Developments in the Law: Section 1983 and Federalism
This Note will examine the enforcement of constitutional rights under section 1983 in light of the enhanced contemporary concern with state autonomy and integrity. In doing so, the goal is not only to suggest the ramifications of the concern with state interests on the 1983 action, but also to give some content to the vague contours of "Our Federalism." Part II examines the history of section 1983 against the background of events and evolving theories of federalism that shaped its development. The succeeding parts deal with product of that development. Part III focuses on the standards governing liability under section 1983 and the availability damages and injunctive relief. Parts IV, V, and VI examine judicially created doctrines which may restrict or foreclose 1983 plaintiff's access to a federal forum: the abstention, exhaustion, and Younger doctrines. Even if it were no longer true as it was when the Civil Rights Act of 1871 was passed and choice of a federal forum for 1983 actions guaranteed that state forums are generally less able or willing to enforce constitutional rights than their federal counterparts, forced resort to state remedies under one of these doctrines would burden or deprive the constitutional plaintiff of an opportunity to decide whether a particular state or federal forum is likely to prove more sympathetic to his claim. Finally, Part VII examines the application of res judicata principles to civil rights decisions in both state and federal courts.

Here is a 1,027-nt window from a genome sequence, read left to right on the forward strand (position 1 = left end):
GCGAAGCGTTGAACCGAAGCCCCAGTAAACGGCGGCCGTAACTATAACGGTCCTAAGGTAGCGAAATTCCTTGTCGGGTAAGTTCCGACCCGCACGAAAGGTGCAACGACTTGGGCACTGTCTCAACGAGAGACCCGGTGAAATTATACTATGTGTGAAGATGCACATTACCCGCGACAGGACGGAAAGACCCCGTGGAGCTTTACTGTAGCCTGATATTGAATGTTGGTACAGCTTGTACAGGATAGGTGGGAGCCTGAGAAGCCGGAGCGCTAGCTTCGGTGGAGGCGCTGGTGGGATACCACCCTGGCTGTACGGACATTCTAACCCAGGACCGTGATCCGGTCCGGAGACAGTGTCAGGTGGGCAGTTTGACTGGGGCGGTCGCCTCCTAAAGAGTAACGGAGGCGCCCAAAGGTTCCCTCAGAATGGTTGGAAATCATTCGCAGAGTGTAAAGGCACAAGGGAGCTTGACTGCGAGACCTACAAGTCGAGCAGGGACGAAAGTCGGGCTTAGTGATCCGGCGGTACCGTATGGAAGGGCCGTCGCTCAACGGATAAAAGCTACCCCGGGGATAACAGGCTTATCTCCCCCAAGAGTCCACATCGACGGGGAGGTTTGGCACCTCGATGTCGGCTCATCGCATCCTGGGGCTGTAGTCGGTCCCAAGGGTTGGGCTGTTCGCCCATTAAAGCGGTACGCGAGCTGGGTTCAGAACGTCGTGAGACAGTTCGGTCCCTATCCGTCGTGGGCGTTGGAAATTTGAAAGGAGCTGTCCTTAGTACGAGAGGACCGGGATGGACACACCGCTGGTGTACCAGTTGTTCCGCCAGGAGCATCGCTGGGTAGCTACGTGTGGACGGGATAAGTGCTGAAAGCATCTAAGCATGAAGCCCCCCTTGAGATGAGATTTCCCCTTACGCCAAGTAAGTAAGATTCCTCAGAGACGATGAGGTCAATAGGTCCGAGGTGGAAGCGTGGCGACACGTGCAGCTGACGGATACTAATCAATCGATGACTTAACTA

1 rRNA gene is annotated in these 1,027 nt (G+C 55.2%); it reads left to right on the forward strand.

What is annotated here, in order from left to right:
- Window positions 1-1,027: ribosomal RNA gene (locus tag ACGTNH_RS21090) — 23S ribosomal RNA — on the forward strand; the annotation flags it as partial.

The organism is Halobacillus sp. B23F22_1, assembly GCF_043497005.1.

- Developments_in_the_Law_-_Section_1983_and_Federalism.pdf application/pdf 26.9 MB Download File